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The great beer abandonment: America’s young drinkers are drinking wine and hard alcohol instead

Not enough alcohol for a millennial. (Michael S. Williamson/The Washington Post)

America's young adults aren't that into beer anymore.

The percentage of twenty-somethings who prefer beer to other alcohol has fallen drastically over the past two decades, according to a new study published by Goldman Sachs Investment Research. Just twenty years ago, nearly three-quarters of youths aged 18 to 29 said they liked beer best. Today, after years of steady decline, the percentage of young beer lovers is down to just 40 percent.

Meanwhile, the very opposite has been happening with hard alcohol. The percentage of young adults who like spirits best has shot up (as it were) from roughly 13 percent in the early 1990s to nearly 30 percent today.

Wine is on the rise, too. The percentage of young adults who prefer wine has gone up from just under 15 percent in the early 1990s to just under 25 percent today.

The change in preferences isn't restricted to the country's youngest drinkers—the whole country, as it happens, has been drinking less and less beer for quite some time now. Nationwide, beer consumption fell by nearly 9 percent between 2002 and 2012.

But, as the first chart above shows, it's likely being driven by the fact that young drinkers don't like beer as much as they used to. The decline in the number of 30- to 49-year olds who say beer is their drink of choice, after all, has fallen only marginally. And the percentage of those 50 and older has remained virtually unchanged.

Even the beer world's coveted corner, craft beers, which has been gaining market share for many years now, might be on the verge of hitting their peak. "While we're not there yet, we're definitely approaching bubble territory,"  Spiros Malandrakis, an industry analyst at Euromonitor, said this past summer.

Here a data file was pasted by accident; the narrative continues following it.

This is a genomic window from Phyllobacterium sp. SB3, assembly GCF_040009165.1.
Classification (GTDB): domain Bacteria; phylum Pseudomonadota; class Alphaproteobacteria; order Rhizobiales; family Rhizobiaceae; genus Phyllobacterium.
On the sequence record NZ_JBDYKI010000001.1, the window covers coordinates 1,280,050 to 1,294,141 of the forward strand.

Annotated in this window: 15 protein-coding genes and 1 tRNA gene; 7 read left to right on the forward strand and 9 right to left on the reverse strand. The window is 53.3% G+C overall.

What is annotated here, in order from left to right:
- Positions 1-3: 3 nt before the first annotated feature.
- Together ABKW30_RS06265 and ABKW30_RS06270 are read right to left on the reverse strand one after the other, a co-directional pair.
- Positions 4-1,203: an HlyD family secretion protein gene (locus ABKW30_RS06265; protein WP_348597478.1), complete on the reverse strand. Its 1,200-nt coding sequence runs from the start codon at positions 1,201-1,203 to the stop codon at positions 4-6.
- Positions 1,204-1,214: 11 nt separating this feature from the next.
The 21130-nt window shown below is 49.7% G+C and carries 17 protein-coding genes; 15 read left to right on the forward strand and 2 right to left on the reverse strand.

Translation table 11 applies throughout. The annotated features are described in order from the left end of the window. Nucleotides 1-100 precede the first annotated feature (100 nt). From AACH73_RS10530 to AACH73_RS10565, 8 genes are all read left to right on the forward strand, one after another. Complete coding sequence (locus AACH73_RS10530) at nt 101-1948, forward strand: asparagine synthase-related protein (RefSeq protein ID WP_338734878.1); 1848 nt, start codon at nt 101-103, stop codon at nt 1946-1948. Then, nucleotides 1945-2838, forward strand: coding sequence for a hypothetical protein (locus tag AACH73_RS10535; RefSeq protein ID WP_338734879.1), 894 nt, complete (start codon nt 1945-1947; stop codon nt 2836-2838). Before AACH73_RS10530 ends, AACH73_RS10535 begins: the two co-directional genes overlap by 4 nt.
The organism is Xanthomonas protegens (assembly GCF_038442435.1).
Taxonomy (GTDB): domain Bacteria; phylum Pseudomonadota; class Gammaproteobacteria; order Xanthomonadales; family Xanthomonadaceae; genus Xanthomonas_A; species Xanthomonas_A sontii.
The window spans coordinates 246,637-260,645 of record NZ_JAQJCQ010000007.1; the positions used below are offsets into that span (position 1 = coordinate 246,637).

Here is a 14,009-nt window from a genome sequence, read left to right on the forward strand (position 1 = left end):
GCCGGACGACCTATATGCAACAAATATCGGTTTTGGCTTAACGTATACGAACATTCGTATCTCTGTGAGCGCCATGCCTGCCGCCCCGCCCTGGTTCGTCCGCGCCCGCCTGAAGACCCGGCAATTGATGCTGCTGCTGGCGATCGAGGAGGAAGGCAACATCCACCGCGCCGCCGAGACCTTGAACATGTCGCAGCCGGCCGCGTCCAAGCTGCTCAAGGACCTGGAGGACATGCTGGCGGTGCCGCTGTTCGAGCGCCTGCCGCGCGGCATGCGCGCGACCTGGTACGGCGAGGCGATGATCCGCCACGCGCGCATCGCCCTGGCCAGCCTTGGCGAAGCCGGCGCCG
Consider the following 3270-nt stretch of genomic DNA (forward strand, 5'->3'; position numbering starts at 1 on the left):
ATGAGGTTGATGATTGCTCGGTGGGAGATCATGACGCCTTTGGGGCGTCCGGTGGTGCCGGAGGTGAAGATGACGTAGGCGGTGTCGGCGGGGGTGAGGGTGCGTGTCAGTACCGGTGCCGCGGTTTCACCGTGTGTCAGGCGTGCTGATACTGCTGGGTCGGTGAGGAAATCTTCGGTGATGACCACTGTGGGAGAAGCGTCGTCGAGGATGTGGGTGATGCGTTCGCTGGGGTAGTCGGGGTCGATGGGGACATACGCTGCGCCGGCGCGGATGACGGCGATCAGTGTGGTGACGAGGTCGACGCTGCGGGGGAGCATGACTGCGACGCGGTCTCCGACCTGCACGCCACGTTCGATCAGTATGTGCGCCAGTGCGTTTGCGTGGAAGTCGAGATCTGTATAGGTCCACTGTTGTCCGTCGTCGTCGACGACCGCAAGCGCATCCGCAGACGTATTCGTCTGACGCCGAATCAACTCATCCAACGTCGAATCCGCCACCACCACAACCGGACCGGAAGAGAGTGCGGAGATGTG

What's going on?

It's hard to pin beer's waning popularity on anything specific. As The Atlantic's Derek Thompson noted last year, the rise of health narratives, which have demonized more caloric food and drinks likely hasn't helped. Neither have economic collapses, like the recession, which appears to have had a noticeable effect on beer sales (possibly because beer is a relatively inefficient way to get a buzz). There's also the fact that in the mid-1990s, a ban was lifted on ads from hard alcohol makers. "Since that time, spirits have been steadily gaining share in the U.S.," Thomas Mullarkey, a market analyst with Morningstar, told MarketWatch earlier this year.

And it's also possible that young people are merely rebelling against the tastes of the generation before them—a sort of alcohol-soaked shift that's more reactionary than people realize. People, after all, tend to eschew what their parents drink, because what their parents drink isn't "cool." The good news for beer makers? For roughly the same reason, they also tend to pick right up where their grandparents left off.

"Alcohol consumption is cyclical by nature," Malandrakis said. "Believe it or not, we tend to drink what our grandparents drank, not what our parents drank."